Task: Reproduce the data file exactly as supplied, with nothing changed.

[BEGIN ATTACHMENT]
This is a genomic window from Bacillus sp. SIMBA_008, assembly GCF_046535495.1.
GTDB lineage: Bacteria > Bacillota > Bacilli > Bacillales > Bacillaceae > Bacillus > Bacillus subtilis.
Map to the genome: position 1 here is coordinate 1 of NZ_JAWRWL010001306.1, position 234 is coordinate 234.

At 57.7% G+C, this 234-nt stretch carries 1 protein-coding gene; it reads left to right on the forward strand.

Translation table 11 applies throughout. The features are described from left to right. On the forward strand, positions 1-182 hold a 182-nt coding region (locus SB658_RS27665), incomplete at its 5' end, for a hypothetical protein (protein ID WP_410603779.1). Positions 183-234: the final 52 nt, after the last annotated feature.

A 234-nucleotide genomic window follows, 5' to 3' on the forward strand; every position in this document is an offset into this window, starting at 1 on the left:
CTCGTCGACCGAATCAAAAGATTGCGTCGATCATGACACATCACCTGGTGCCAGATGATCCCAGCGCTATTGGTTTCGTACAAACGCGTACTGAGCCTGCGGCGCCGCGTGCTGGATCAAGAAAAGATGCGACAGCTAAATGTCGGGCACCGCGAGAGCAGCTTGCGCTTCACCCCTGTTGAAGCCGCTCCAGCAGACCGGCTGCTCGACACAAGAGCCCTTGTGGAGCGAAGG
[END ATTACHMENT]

This is a genomic window from Bacillus sp. SIMBA_008, assembly GCF_046535495.1.
GTDB lineage: Bacteria > Bacillota > Bacilli > Bacillales > Bacillaceae > Bacillus > Bacillus subtilis.
Map to the genome: position 1 here is coordinate 1 of NZ_JAWRWL010001306.1, position 234 is coordinate 234.

At 57.7% G+C, this 234-nt stretch carries 1 protein-coding gene; it reads left to right on the forward strand.

Translation table 11 applies throughout. The features are described from left to right. On the forward strand, positions 1-182 hold a 182-nt coding region (locus SB658_RS27665), incomplete at its 5' end, for a hypothetical protein (protein ID WP_410603779.1). Positions 183-234: the final 52 nt, after the last annotated feature.

A 234-nucleotide genomic window follows, 5' to 3' on the forward strand; every position in this document is an offset into this window, starting at 1 on the left:
CTCGTCGACCGAATCAAAAGATTGCGTCGATCATGACACATCACCTGGTGCCAGATGATCCCAGCGCTATTGGTTTCGTACAAACGCGTACTGAGCCTGCGGCGCCGCGTGCTGGATCAAGAAAAGATGCGACAGCTAAATGTCGGGCACCGCGAGAGCAGCTTGCGCTTCACCCCTGTTGAAGCCGCTCCAGCAGACCGGCTGCTCGACACAAGAGCCCTTGTGGAGCGAAGG